Mario Williams Sues Ex-Fiancee Over Engagement Ring

Mario Williams Sues Ex-Fiancee Over Engagement RingAccording to The Buffalo News’ Dan Herbeck, Buffalo Bills’ Mario Williams has filed a lawsuit against his ex-fiancé, Erin Marzouki, in Houston’s Harris County Court to obtain a 10-carat engagement ring worth $785,000 he gave her in a proposal.

‘Used him for his money’

Williams alleges in his lawsuit that Marzouki never wanted to marry him and only used him for his money.

“(Marzouki) never intended to marry (Williams) and used the relationship as a means to get to (Williams’) money and acquire gifts,” said the lawsuit (per the Houston Chronicle).

The lawsuit also alleges that there was an agreement in place that if the engagement were called off, she would return the ring. Marzouki reportedly called off the engagement in January after receiving the ring in February 2012.

‘Right to recovery’

From a legal standpoint, Texas is a no-fault state for gifts, which engagement rings falls under. That means the person giving the ring is legally allowed to ask for its return “on breach of the marriage engagement by the donee,” per Herbeck. Thus, Williams’ lawyers noted that the Bills defensive end has a “right to recovery” in regards to the expensive piece of jewelry.

Williams’ suit also alleges Marzouki ran up $108,000 on an American Express card he gave her, along with another $230,000 in “additional luxurious items.” Even if Williams is unable to recover the ring, all isn’t lost financially for the 28-year-old. He is due a base salary of $6.5 million for 2013 and is under contract for even more exorbitant salaries going forward.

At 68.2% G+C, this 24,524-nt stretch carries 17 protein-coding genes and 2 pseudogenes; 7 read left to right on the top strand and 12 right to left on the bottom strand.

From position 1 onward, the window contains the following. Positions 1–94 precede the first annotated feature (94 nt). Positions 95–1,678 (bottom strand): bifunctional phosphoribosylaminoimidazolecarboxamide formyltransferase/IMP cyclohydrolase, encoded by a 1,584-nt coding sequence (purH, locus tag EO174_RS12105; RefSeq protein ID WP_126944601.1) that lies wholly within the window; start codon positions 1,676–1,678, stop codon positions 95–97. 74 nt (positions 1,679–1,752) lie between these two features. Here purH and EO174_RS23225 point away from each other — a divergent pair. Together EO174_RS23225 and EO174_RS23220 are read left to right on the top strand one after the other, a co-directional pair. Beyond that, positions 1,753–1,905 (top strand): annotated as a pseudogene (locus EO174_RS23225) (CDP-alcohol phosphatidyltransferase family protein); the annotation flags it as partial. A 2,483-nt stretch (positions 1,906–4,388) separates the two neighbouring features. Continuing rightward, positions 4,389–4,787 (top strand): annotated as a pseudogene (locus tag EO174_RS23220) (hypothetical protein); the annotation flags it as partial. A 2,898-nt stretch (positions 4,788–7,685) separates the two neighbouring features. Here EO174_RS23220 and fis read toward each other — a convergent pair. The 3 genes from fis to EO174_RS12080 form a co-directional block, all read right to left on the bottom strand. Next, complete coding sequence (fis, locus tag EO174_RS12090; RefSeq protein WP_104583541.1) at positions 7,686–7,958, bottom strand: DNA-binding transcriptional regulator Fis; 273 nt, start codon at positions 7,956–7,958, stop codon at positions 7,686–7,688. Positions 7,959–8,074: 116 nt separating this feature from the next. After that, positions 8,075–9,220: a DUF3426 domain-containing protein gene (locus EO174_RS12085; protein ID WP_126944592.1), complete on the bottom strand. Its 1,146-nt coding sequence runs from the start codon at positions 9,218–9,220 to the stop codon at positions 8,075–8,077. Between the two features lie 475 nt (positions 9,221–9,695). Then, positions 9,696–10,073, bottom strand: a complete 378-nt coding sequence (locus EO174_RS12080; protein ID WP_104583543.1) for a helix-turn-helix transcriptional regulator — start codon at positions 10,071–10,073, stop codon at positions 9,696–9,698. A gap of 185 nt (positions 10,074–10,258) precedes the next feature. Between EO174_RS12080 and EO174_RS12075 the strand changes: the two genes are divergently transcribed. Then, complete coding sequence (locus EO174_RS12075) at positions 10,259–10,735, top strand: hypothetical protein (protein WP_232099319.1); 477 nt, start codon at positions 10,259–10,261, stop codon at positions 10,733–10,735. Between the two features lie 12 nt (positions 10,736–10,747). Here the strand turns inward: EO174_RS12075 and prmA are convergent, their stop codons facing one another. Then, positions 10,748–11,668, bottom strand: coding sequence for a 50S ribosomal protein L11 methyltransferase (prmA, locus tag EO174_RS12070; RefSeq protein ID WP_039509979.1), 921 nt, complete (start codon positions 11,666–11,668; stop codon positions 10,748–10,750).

Do you think Mario Williams will be able to recover that engagement ring from his ex-fiancee? Guys, would you spend that much for a proposal?

Source: Tyler Conway, Bleacher Report

Image: CBS Sports

Airline Delays Flight To Help Passenger See Dying Mom

Airline Delays Flight To Help Passenger See Dying MomIf Kerry Drake missed his connecting flight, he wouldn’t get to the hospital in time to say goodbye to his mother.

‘Obviously distraught’

Drake got the news on the morning of January 24 that his mother, who had been ill for years from rheumatoid arthritis and had been especially sick the last four months, was dying. To get to his mother in Lubbock, Texas, the San Francisco resident booked a United Airlines flight, with only 40 minutes between connecting flights in Houston. When his first flight was delayed, Drake thought he would miss his connecting flight to Lubbock, the last one of the day.

He started crying, obviously distraught. The flight attendants brought napkins for his tears, said they would do what they could to help, and most importantly, got his connecting flight information to the captain, he told CNN. When he got off the airport train and was running toward the gate, “I was still like maybe 20 yards away when I heard the gate agent say, ‘Mr. Drake, we’ve been expecting you,'” he said.

‘Delayed departure’

With the information from the flight attendants, the captain had radioed ahead about Drake’s situation, and the Lubbock crew had delayed departure to get him on board. Even his luggage arrived on time. The Houston ground crew made sure of it. He made it to the hospital in time to see his mother. She died that morning.

Drake wrote to United Airlines upon his return to ensure that the flight attendants, pilots, gate agents and baggage handlers who helped him that day were thanked for their service. His story made it into an employee newsletter as an example of what employees could do.

Do you agree that this is indeed a rare incident in the airline industry? If you were the head of the airline crew, would you also go the extra mile to help a distraught passenger see his dying mom?

Source: Katia Hetter, CNN Travel

Image: WTAE